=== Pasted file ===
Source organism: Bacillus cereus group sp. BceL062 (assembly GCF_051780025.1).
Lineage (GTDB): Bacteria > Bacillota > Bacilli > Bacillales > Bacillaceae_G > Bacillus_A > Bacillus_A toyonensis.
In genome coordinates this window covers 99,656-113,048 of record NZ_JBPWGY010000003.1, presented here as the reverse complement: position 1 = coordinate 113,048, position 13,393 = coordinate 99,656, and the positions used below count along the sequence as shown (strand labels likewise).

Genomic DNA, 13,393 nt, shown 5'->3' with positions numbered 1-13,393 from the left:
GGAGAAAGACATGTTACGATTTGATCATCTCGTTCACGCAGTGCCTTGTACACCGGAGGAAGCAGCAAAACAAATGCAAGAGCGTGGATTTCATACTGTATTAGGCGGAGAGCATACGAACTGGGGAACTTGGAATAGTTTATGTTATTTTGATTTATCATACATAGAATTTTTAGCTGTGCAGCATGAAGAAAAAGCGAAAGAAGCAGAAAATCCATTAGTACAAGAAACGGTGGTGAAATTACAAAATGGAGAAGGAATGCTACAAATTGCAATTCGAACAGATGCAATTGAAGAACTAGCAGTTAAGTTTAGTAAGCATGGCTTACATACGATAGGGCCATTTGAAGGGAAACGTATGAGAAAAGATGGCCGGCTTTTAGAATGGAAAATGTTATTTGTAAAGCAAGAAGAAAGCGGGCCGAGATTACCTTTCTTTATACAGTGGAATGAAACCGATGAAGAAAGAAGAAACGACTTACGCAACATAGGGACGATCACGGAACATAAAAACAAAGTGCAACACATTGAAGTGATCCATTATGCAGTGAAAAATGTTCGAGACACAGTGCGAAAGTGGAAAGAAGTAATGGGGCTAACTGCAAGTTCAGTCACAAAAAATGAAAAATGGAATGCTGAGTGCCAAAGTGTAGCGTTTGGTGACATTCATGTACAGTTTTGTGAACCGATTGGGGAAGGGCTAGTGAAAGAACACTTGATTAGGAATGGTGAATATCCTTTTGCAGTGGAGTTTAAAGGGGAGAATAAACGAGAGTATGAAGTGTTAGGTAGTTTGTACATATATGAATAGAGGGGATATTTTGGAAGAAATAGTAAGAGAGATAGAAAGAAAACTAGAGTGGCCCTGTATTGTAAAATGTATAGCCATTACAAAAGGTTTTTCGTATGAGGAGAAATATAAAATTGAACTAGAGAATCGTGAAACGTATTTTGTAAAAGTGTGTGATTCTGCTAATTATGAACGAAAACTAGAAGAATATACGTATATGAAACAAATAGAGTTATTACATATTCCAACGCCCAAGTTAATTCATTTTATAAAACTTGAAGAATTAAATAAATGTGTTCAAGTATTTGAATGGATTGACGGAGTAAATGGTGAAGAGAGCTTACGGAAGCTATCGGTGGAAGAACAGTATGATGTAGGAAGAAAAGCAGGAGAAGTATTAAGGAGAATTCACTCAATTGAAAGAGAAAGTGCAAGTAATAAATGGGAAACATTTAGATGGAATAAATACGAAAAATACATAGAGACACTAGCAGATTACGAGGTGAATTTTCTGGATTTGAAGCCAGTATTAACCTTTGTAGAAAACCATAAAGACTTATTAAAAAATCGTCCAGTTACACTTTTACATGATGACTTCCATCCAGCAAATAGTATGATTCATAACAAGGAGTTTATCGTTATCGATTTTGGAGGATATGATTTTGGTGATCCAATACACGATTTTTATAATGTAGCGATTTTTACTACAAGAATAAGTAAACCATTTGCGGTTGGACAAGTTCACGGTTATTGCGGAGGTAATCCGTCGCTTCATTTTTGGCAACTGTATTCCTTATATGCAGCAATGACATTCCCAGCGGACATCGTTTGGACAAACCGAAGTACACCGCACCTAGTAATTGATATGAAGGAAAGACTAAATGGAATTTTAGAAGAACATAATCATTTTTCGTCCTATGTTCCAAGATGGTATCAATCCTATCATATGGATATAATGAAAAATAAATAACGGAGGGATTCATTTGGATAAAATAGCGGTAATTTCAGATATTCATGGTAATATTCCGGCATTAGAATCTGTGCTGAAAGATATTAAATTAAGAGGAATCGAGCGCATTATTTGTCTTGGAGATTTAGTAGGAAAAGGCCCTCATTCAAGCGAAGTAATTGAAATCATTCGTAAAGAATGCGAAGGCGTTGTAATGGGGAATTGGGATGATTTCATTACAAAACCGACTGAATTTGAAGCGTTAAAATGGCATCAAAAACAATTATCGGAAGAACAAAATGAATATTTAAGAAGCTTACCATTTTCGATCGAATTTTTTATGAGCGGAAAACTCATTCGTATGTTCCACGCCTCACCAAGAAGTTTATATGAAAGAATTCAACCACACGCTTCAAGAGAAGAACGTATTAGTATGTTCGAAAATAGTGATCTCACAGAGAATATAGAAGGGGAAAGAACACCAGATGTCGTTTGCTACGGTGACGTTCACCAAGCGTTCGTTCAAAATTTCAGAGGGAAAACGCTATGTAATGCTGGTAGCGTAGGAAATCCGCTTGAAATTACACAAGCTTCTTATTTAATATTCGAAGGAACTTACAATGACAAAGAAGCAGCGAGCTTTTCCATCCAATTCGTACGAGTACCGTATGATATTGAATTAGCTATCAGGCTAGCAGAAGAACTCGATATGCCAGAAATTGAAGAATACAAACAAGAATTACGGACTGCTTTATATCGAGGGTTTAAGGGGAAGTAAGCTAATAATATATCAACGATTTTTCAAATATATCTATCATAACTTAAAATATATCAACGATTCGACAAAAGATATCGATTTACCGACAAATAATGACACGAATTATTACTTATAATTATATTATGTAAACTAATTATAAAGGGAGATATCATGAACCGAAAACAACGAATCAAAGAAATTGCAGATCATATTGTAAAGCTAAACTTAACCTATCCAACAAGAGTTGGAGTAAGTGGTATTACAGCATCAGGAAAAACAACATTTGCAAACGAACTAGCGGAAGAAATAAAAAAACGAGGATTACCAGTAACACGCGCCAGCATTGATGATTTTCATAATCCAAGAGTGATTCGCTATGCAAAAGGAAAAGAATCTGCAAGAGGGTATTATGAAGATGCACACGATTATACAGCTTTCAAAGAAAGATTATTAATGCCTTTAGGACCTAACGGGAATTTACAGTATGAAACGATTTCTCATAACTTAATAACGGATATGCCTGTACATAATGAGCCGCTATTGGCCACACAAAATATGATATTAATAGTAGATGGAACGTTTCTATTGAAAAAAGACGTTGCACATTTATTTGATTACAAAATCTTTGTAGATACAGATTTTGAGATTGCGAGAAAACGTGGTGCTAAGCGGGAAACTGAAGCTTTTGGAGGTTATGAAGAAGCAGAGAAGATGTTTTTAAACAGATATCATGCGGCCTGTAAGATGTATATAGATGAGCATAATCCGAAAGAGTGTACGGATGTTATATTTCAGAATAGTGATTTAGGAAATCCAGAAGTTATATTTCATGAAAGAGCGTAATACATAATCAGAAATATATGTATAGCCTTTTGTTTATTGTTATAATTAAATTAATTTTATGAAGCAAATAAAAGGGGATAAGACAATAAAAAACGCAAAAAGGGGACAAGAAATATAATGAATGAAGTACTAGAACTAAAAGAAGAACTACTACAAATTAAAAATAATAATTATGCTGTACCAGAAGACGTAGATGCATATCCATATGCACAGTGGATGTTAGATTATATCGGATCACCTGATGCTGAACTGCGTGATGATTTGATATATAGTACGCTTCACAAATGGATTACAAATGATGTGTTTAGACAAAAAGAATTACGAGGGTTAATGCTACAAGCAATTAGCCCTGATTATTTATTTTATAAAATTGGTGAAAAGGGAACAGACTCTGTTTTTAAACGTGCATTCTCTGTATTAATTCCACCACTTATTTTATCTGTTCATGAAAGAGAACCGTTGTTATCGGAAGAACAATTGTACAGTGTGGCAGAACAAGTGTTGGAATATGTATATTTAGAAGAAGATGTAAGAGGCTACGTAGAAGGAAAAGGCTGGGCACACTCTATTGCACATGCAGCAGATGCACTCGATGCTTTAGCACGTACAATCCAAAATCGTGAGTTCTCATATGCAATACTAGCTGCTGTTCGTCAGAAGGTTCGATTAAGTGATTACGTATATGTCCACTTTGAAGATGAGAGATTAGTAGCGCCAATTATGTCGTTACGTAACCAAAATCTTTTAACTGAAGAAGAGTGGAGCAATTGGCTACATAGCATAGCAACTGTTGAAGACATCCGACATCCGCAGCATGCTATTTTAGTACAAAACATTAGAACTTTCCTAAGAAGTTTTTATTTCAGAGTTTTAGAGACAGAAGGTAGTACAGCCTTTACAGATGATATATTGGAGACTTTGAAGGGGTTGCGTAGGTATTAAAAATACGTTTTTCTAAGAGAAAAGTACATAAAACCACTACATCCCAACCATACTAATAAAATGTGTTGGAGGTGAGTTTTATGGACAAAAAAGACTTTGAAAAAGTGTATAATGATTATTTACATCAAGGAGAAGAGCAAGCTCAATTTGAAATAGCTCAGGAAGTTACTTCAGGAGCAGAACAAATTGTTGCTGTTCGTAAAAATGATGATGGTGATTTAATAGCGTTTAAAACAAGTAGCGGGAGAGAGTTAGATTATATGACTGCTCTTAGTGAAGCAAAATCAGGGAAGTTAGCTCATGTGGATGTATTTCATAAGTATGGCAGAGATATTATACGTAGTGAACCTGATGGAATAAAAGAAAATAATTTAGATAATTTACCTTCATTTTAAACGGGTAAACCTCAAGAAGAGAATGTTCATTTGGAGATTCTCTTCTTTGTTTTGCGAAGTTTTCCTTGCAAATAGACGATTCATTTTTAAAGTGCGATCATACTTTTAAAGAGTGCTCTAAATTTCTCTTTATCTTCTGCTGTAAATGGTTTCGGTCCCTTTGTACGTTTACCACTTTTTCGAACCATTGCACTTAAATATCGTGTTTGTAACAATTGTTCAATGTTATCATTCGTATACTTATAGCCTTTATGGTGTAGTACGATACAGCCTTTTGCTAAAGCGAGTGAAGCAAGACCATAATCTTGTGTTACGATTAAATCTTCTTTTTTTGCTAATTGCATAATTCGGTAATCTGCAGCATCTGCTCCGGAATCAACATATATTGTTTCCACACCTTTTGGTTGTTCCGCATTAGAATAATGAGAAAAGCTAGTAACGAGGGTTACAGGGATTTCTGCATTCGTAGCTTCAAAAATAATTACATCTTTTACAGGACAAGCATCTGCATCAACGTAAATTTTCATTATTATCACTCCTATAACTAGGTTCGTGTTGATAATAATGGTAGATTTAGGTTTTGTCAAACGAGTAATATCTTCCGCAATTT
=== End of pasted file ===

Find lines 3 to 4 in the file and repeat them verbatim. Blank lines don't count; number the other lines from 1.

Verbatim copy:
In genome coordinates this window covers 99,656-113,048 of record NZ_JBPWGY010000003.1, presented here as the reverse complement: position 1 = coordinate 113,048, position 13,393 = coordinate 99,656, and the positions used below count along the sequence as shown (strand labels likewise).

Genomic DNA, 13,393 nt, shown 5'->3' with positions numbered 1-13,393 from the left: